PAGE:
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Bitcoin won’t turn green anytime soon

There was some big news in the crypto world earlier this month: On September 15, the Ethereum community successfully achieved what is known as The Merge, moving the Ethereum blockchain validation mechanism away from the proof of work that consumes a lot of energy. From now on, Ethereum will use the significantly greener and less resource-intensive proof-of-stake method.

According to an analysis by the Crypto Carbon Ratings Institute, the transition should reduce Ethereum’s electricity use by 99.988 percent, significantly reducing its effect on the environment. But Ethereum is only the second most popular cryptocurrency: Bitcoin still uses the energy-intensive proof-of-work system and is highly unlikely to change in the near future. This is why.

it was hard to do

First, what the core team behind Ethereum achieved is technically very impressive. christian catalini, the founder of the MIT Cryptoeconomics Lab, points out that even simple updates to an app or operating system can go wrong. That the Ethereum community has completed a “major upgrade” without anything going wrong is a testament to the level of planning and preparation, he says. Crucially, he shows that these types of upgrades are possible, even for a cryptocurrency as large as Bitcoin.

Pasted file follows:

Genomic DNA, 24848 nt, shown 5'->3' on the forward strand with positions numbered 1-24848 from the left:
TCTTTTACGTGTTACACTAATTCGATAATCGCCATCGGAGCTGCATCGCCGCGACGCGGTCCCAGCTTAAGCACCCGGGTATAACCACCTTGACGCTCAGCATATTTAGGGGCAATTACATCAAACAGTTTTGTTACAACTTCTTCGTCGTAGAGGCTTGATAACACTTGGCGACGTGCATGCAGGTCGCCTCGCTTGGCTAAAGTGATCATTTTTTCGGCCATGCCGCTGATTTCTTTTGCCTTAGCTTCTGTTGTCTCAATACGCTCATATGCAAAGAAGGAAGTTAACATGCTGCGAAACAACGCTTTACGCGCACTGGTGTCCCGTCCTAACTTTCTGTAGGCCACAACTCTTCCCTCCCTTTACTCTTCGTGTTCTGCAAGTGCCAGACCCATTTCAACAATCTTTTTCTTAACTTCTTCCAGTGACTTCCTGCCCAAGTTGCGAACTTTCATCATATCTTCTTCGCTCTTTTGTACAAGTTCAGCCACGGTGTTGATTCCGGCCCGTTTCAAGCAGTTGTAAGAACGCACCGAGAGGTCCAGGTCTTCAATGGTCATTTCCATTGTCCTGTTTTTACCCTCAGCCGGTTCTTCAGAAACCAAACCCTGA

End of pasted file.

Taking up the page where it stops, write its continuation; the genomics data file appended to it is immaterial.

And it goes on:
However, since The Merge, the value of Ethereum has fallen by around 15 percent. This is very likely due to external market forces, rather than anything to do with the technicalities of transitioning to proof of stake. Still, it shows that a greener cryptocurrency is not automatically more valuable, especially since Ethereum still has incredibly high transaction fees (or “gas”).

Proof-of-work, unlike proof-of-stake, is basically a high-stakes mathematical lottery. Computers from around the world compete to be the first to guess the answer to an exceptionally difficult cryptographic equation. Whoever does it first adds the next block to the blockchain and gets paid in crypto for their trouble. The problem is that for every winner, there are thousands of losers who had their computers running at full speed, burning vast amounts of electricity, trying to guess the answers. It’s a huge waste, and the big reason why cryptocurrencies are considered an environmental problem.

Proof of stake, on the other hand, has no such waste. The computer that adds the next block (and gets paid) is randomly chosen from a pool in which the operator of each machine has staked a sizeable portion of the relevant cryptocurrency. If they misbehave or do not add the block correctly, they can be penalized with the confiscation of their participation.

While Bitcoin has used proof-of-work to secure its blockchain for 15 years, proof-of-stake has never been tested on the scale it is now. After the merger, Catalini says, “The long-term viability and security of proof-of-stake will be an ongoing experiment.” If the Ethereum blockchain remains as secure as it was under proof of work, it will be a huge win for the community. One drawback is that it is, at least theoretically, more vulnerable to a number of different attacks.